Swedish Automaker's Competitiveness Based on Foresight
Any other automaker with sales up forty-four percent world- wide would be happy to rest on its laurels. But Saab, the Swedish automaker, can't. It's success is built on technical leadership, a commodity that quickly melts away if the competition catches up.
"To be on the leading edge of technology means continuous planning for the future, even when you're ahead," said Robert J. Sinclair, Saab-Scania of America president. This is made espe- cially important by Saab's small size: a small automaker has to concentrate on quality, not quantity
At the same time, smallness enables the Saab engineering organization to be flexible and implement new ideas quickly. So instead of saying "if it works, don't fix it," Saab engineers have incorporated over 30 specification changes into the 1984 Saab 900.
Alternator With Two Belts
The changes range from the new alternator driven by two belts for increased reliability, to the interior lighting's new time-delay switch that keeps the lights on fifteen seconds after the last door is closed.
The 1984 Saab 900 is the result of a steady flow of innova- tions like asbestos-free brakes in 1983 and the APC (Automatic Performance Control) system, introduced in 1982, that electron- ically monitors fuel quality to optimize performance in the Saab Turbo engine. Car and Driver magazine called Saab's APC system one of the ten most important innovations in automotive engineerins in recent years. The APC system technology is now being bought by other automakers, such as Maserati.
Of course, as evolution continues to perfect the front-wheel- drive Saab 900, changes as important as the Turbo's APC system can- not appear every year. The changes for 1984 are smaller. But they continue to improve the Saab 900 and keep it ahead of the pack.
Most of the changes for 1984 are invisible to the casual observer: things like a revised Lambda emissions control system to improve driveability after cold starts, and a cut-out switch for the air conditioner during wide-open acceleration.
The 1984 Saab Turbo gets a completely new exhaust system for increased durability and engine performance. The engine breathes better, and the characteristic turbo note is more distinctive, with a deeper tone. The new system is identified by an oval tailpipe.
The 1984 Saabs are recognizable by a redesigned grille with smooth lines more in harmony with the rounded shape of the car. Other visible changes are the new bumper extensions that help protect the fenders.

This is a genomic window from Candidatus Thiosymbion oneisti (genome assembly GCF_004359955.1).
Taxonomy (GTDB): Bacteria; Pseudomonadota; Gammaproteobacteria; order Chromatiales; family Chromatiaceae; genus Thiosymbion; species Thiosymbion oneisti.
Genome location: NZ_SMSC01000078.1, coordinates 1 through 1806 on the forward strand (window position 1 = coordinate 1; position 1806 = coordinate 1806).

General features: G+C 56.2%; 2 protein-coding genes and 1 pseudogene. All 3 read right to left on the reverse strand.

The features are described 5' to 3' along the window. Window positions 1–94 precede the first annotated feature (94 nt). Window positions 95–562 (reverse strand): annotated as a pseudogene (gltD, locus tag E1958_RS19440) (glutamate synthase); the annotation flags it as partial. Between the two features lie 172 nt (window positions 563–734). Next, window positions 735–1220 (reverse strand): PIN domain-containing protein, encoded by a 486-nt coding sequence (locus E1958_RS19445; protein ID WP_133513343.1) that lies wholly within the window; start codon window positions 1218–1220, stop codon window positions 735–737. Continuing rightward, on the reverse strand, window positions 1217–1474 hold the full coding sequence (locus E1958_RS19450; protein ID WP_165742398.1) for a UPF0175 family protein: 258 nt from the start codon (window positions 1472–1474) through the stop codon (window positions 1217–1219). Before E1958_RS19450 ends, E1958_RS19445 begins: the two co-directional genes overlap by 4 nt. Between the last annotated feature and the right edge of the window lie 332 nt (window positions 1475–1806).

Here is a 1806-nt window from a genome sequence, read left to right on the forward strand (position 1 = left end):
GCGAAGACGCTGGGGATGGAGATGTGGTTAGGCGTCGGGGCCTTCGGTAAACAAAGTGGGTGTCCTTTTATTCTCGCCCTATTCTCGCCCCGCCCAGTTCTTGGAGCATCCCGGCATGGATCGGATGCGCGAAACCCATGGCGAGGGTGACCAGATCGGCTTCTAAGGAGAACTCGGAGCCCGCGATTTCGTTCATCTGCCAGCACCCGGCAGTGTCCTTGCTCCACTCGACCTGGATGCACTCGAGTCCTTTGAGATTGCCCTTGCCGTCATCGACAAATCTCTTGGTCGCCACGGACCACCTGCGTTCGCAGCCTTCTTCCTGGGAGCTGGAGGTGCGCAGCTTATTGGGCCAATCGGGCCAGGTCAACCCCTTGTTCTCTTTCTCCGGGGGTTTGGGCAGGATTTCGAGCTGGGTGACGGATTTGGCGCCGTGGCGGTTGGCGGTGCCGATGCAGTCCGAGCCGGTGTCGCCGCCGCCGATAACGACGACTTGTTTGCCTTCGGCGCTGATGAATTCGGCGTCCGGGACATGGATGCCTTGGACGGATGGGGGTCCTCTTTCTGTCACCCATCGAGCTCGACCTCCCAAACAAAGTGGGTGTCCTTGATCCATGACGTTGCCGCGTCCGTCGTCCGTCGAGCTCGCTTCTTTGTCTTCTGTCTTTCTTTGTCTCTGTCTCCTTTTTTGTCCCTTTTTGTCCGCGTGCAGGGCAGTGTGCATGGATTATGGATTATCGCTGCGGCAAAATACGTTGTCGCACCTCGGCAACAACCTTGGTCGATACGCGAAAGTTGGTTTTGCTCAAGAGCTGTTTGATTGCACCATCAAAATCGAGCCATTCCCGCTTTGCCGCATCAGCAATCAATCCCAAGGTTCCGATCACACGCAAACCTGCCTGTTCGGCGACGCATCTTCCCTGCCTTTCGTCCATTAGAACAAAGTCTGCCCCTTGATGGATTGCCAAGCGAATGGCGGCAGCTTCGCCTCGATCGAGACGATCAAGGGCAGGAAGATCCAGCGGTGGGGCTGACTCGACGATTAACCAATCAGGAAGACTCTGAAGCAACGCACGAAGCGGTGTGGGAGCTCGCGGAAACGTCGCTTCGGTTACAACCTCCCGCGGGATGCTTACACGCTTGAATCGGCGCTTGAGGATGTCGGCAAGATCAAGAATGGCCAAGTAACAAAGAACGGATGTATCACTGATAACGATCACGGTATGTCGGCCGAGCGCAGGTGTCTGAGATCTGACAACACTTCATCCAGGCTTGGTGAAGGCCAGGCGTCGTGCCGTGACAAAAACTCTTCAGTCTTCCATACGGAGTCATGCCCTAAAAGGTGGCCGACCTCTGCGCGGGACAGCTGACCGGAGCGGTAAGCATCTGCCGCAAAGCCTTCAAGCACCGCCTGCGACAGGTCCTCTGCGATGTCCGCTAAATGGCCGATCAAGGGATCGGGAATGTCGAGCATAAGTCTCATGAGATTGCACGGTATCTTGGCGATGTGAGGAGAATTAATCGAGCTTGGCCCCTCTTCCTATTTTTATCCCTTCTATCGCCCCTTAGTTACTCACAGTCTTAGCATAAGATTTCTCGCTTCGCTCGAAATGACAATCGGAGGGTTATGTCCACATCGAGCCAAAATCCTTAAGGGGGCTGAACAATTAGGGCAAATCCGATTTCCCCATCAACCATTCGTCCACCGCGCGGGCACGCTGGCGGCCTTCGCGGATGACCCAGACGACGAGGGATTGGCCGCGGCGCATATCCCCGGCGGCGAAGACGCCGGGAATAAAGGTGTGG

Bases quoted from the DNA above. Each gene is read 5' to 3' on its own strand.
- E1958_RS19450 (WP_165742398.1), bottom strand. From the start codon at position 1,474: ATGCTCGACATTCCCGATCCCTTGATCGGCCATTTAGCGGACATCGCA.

Saab offers three four-cylinder models in the United States for 1984: The naturally-aspirated 900 and 900S, with fuel- injected engines developing 110 bhp (SAE net); and the high- performance Saab APC Turbo, with a turbocharged 135-horsepower engine that propels the car from 0 to 60 miles per hour in some 9.6 seconds. A11 three are available in two body styles: three- door hatchback or four-door sedan.
The upscale Saab 900S and the top-of-the-line Turbo come equipped with air conditioning, sunroof, alloy wheels, power windows, a central locking system, and many other "options" as standard. In addition, the 1984 Turbo features a new audio system with electronic tuning, four speakers and a seven-band graphic equalizer.
A limited number of 1984 Turbos are available with a special luxury package. Called the Exclusive Appointments Group, it adds leather upholstery, power sunroof, quartz halogen fog lights, and electronic cruise control to the already well-equipped Saab Turbo. The leather upholstery is made for Saab by Scotland's Bridge of Weir Leather Company, Ltd.
The 1984 Saabs have a few color and trim changes, including deep-contour seats and a three-spoke steering wheel for the Turbo, and new metallic colors. But in general, Saab refuses to give in to short-sighted fashion trends. According to Saab's head of design, Bjorn Envall, the Swedish firm believes it is important to develop a good product from a well-founded basic concept rather than jump all the time from one project to another.
"Our competitiveness is not based on the number of cars we turn out," Envall said. "It's based on technical foresight. We are able to come up with advanced technical features that put our cars in a class of their own."
Another reason for Saab's engineering leadership is the transfer of experience and know-how between the divisions that make up the Saab-Scania group. "Ideas breed ideas in closer cooperation," Envall said.
Cockpit Ergonomics From Saab Aerospace
High-technology robotics and advanced aerodynamics are obvious examples of technology transfer from Saab Aerospace to the Saab Passenger Car Division. But there are many other instances of cross-pollination, such as ergonomics, the science that puts man in harmony with technology.
In the supersonic Saab Viggen let fighter, great demands are made of the pilot. His life depends on quick reactions and an absence of errors. A11 instruments must be easy to read and all controls responsive to the pilot's demands. This is ergonomics at the highest level.
But the demands of highway traffic are equally important. The designers of Saab cars are in constant contact with the engineers at Saab Aerospace. "Visibility, reach, and seating position are safety factors no matter whether the trip is in the air or on the ground," Envall said.
In addition to cars and supersonic fighters, Saab-Scania AB also manufactures trucks and buses, tactical missiles, regional airliners, satellites, and electronic systems.
The 1984 Saab cars are imported to the United States by Saab-Scania of America and will be available at over 320 Saab dealerships nationwide from October 1.